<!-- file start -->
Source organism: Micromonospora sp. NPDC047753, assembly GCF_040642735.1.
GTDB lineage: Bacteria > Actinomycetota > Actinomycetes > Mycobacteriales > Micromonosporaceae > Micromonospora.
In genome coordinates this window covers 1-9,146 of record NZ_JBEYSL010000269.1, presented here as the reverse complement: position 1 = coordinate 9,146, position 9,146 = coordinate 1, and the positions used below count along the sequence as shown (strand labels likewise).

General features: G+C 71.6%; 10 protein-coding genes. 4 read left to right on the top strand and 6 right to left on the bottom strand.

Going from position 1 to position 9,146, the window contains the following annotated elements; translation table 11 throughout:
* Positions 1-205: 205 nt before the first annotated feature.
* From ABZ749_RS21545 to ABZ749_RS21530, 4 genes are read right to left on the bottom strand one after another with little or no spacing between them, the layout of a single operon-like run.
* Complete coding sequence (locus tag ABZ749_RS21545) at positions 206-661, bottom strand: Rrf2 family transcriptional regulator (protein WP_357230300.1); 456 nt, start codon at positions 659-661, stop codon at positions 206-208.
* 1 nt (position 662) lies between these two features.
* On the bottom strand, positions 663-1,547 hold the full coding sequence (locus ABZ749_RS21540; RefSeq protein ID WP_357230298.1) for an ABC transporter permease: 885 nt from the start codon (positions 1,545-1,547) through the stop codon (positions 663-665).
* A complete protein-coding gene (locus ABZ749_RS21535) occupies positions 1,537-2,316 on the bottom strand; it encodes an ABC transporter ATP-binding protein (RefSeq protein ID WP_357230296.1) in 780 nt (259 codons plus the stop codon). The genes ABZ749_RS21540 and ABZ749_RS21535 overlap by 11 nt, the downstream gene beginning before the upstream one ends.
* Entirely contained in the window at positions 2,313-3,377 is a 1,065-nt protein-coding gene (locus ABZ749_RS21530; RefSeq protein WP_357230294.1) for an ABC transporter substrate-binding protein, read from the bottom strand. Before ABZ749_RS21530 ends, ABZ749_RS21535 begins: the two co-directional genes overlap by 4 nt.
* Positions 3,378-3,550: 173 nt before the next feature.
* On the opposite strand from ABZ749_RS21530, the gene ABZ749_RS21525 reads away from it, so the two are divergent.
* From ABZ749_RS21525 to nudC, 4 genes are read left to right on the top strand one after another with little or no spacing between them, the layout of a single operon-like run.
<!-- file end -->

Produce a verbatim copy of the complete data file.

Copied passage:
Source organism: Micromonospora sp. NPDC047753, assembly GCF_040642735.1.
GTDB lineage: Bacteria > Actinomycetota > Actinomycetes > Mycobacteriales > Micromonosporaceae > Micromonospora.
In genome coordinates this window covers 1-9,146 of record NZ_JBEYSL010000269.1, presented here as the reverse complement: position 1 = coordinate 9,146, position 9,146 = coordinate 1, and the positions used below count along the sequence as shown (strand labels likewise).

General features: G+C 71.6%; 10 protein-coding genes. 4 read left to right on the top strand and 6 right to left on the bottom strand.

Going from position 1 to position 9,146, the window contains the following annotated elements; translation table 11 throughout:
* Positions 1-205: 205 nt before the first annotated feature.
* From ABZ749_RS21545 to ABZ749_RS21530, 4 genes are read right to left on the bottom strand one after another with little or no spacing between them, the layout of a single operon-like run.
* Complete coding sequence (locus tag ABZ749_RS21545) at positions 206-661, bottom strand: Rrf2 family transcriptional regulator (protein WP_357230300.1); 456 nt, start codon at positions 659-661, stop codon at positions 206-208.
* 1 nt (position 662) lies between these two features.
* On the bottom strand, positions 663-1,547 hold the full coding sequence (locus ABZ749_RS21540; RefSeq protein ID WP_357230298.1) for an ABC transporter permease: 885 nt from the start codon (positions 1,545-1,547) through the stop codon (positions 663-665).
* A complete protein-coding gene (locus ABZ749_RS21535) occupies positions 1,537-2,316 on the bottom strand; it encodes an ABC transporter ATP-binding protein (RefSeq protein ID WP_357230296.1) in 780 nt (259 codons plus the stop codon). The genes ABZ749_RS21540 and ABZ749_RS21535 overlap by 11 nt, the downstream gene beginning before the upstream one ends.
* Entirely contained in the window at positions 2,313-3,377 is a 1,065-nt protein-coding gene (locus ABZ749_RS21530; RefSeq protein WP_357230294.1) for an ABC transporter substrate-binding protein, read from the bottom strand. Before ABZ749_RS21530 ends, ABZ749_RS21535 begins: the two co-directional genes overlap by 4 nt.
* Positions 3,378-3,550: 173 nt before the next feature.
* On the opposite strand from ABZ749_RS21530, the gene ABZ749_RS21525 reads away from it, so the two are divergent.
* From ABZ749_RS21525 to nudC, 4 genes are read left to right on the top strand one after another with little or no spacing between them, the layout of a single operon-like run.